The instrument expansion continues into 'The Looks That Kill' which brings an army of crunching electric guitars in as standard bearers on the march through hell continues. This doom laden procession takes us to even more new destinations, resulting in a violent visit to 'China Town' where tortured eastern flourishes are needled and plucked with complete disdain. These two tracks especially provide huge amounts of diversity in a much more obvious manner which then leads into industrial cowbell brutality of 'Built To Kill'.

Lazerhawk has allowed himself to channel a vast array of devilish muses throughout this record and during 'Children Of The Night' I feel like a lot of classic horror soundtrack work has been his inspiration. Theremin-like melodies are engineered for much harsher savagery as ghastly embodiments of evil are unleashed into the synthscape.  'These Streets' and 'Fight To The Top' add a more anthemic nature to bleakness as thumping percussion is joined by possibly the most classically prepared Lazerhawk experiences on the album. The music steps briefly out of the pitch black night and into a dimension with just the faintest suggestion of neon. The rockin is taken to new heights and the monolithic precursors at the album's beginning feel like they happened light years ago. This displays just how vast this album really is.

It would be too easy to finish on the high notes of 'Fight To The Top' and in one last act of defiance the blackened claws rise up from the deepest shadows in 'Brothers'. The beauty of the melody is poignantly explored while threats of complete obliteration surround us. The intensity of the percussion just magnifies the melodic harmony and it's existence refuses to be snuffed out. The final chapter on album is 'Another Chance' which serves as an introspective credits-roll affair that recounts former glories and future promises as an air jubilation is counterpointed by the underlying charred remnants of the forces of darkness that shall not be vanquished forever.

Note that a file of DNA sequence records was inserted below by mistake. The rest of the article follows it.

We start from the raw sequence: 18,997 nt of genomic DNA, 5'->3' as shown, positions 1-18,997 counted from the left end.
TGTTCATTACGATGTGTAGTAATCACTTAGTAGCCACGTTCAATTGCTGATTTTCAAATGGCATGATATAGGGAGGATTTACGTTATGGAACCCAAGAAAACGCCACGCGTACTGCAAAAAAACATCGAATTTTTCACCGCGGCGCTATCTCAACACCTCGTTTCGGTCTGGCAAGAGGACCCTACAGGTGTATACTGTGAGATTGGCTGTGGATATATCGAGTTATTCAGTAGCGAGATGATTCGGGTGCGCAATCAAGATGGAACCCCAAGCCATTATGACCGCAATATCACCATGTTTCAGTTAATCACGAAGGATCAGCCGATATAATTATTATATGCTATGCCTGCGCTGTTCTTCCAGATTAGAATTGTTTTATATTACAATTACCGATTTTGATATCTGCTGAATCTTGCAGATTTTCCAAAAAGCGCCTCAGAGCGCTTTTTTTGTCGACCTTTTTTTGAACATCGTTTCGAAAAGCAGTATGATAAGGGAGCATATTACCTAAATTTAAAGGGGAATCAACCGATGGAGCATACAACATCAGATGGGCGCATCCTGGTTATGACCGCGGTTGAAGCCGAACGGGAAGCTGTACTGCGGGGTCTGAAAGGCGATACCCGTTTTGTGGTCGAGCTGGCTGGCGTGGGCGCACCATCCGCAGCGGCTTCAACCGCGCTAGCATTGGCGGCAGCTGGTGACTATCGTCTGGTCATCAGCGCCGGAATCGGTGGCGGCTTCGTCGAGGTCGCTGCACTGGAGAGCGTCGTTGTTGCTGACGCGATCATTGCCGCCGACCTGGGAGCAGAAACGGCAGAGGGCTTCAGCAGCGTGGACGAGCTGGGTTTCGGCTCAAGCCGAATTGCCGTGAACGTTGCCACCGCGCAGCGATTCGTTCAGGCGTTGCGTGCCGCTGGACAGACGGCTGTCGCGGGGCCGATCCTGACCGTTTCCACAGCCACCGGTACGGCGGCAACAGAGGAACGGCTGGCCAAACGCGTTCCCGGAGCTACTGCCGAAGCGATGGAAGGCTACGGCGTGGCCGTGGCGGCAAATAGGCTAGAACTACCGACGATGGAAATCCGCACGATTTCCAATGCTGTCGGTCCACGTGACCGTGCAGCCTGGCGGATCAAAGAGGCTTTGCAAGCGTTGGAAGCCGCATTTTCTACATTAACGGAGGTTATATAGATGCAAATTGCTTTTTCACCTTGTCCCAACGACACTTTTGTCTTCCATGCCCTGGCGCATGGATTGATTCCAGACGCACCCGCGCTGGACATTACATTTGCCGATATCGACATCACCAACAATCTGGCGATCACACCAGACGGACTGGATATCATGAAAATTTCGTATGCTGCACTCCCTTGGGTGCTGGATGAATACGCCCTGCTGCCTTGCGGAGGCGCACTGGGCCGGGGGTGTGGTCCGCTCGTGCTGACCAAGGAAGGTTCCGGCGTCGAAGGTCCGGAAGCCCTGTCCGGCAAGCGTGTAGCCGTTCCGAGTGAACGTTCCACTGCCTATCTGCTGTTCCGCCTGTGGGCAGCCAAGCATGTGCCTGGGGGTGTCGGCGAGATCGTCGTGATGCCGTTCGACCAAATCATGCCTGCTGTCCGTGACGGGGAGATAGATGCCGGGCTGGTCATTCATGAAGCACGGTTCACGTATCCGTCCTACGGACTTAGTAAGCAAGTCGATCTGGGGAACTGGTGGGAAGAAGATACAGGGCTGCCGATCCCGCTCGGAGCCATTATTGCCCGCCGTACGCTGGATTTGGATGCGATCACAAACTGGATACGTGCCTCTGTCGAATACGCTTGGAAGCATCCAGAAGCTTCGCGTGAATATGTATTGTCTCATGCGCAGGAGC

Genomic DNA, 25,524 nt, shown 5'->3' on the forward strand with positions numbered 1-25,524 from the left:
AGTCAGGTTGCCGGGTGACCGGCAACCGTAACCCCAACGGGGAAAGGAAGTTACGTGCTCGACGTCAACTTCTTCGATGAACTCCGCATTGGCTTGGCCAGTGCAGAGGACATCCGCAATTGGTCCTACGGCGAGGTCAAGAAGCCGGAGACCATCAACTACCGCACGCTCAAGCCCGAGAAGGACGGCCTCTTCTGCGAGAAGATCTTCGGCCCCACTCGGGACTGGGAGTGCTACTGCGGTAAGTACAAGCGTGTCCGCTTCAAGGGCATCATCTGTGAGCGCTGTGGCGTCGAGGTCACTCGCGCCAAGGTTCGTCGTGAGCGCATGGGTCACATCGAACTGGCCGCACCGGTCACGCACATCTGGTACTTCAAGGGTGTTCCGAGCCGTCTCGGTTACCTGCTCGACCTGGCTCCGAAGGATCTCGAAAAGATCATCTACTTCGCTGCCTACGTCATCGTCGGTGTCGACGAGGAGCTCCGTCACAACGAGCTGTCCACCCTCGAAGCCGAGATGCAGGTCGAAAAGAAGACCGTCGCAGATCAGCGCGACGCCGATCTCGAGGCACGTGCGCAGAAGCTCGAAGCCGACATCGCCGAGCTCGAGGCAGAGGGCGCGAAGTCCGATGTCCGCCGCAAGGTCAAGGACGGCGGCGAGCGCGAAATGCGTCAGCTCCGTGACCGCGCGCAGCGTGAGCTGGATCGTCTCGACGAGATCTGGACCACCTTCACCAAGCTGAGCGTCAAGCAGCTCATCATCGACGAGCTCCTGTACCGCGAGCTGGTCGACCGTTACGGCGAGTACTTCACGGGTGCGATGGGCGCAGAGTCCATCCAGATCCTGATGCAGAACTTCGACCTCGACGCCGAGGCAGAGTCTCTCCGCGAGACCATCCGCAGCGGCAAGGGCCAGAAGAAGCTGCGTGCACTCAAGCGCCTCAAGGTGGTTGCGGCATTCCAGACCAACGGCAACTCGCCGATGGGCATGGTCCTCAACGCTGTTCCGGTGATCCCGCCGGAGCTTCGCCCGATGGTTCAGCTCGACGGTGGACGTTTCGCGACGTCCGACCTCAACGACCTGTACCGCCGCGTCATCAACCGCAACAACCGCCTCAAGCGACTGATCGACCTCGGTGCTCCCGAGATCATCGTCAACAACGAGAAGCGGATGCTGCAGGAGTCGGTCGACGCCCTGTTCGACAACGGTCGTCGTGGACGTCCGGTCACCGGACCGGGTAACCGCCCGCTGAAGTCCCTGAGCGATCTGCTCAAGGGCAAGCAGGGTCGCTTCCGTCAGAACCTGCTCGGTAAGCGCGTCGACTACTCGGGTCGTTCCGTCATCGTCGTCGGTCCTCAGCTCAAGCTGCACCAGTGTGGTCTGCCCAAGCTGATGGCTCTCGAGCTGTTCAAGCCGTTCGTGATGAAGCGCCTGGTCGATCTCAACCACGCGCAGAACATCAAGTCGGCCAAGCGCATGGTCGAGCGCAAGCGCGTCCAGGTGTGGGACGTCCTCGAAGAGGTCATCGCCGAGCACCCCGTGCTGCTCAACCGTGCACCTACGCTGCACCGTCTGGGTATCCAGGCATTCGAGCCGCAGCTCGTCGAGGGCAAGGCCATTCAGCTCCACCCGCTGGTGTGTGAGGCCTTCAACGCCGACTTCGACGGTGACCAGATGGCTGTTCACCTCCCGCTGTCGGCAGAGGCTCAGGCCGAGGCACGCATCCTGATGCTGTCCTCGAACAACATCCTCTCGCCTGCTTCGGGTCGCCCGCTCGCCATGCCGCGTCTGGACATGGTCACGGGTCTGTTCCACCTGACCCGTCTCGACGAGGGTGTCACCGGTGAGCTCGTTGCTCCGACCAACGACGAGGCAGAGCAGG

To listen to this album is to share in Lazerhawk's year long journey. The fatigue of emotion, the exaltation of success and the energies the bind the ideas into such powerful music is tactile and by the last tracks fade out there is a definite element of exhaustion. Clocking in at nearly eighty minutes of unrelenting intensity Skull + Shark is definitely not for the faint of heart or weak of constitution. I find that no matter how hard I try to carve this album up into more easily digestible portions I simply can't deny myself the gorging pleasure of consuming this album in it's entirety, which is yet another testament to it's effectiveness as one complete experience.

Which brings us to the decaying elephant in the room: the visual side to this project. I can only imagine how much the intensity is going to ramp up with the accompanying comic art. I mean, look at this tiny sample and try and tell me the full experience is not going to rock harder than a melonfarmer:

The magical synergy between these two artists is going to make for hell of an explosive adventure and I'll ensure that no one misses out on this when it is released in future updates on Synthetix.FM. In the meantime keep up to date with Dave Rapoza's Skull + Shark on his blog here. For now, the soundtrack will have to suffice.

Skull + Shark is presented on Lazerhawk's Bandcamp page here, this is undoubtedly a Synthetix Reference Experience on every imaginable level as the music presented is as vast as it is powerful. Across entire adventure into darkness and horror Lazerhawk retains a crystalline vision and imparts the sounds of old and new in a way that is undeniably awe inspiring. As 2013 moves into it's final phases, Skull + Shark is definitely one of the most rockin experiences of the year and you do yourself a huge disservice by not prioritising this killer album any longer than absolutely you have to; the wait has been well worth it.


  1. "to my knowledge this is the first time a producer in the field of 80s inspired synth has created an entire soundtrack to a visual medium"

    Lazerhawk is absolutely one of my favourite artists in the scene and I'm very hyped about this album, so without trying to diminish anything you've said here I would suggest that Makeup And Vanity Set has passed this milestone already with 88:88, the soundtrack to the short film of the same name (also a fantastic album).

  2. Ahh thank you, yes! You're 100% correct! It must've slipped my memory, which is shameful as I have reviewed it on Synthetix.FM previously.

  3. Excellent, detailed review and update, Rick. Thanks very much. Lazerhawk has created what's clearly a labour of love; it's obvious that he's put his heart and soul into the Skull and Shark soundtrack. It paid off. The final results are mindblowing.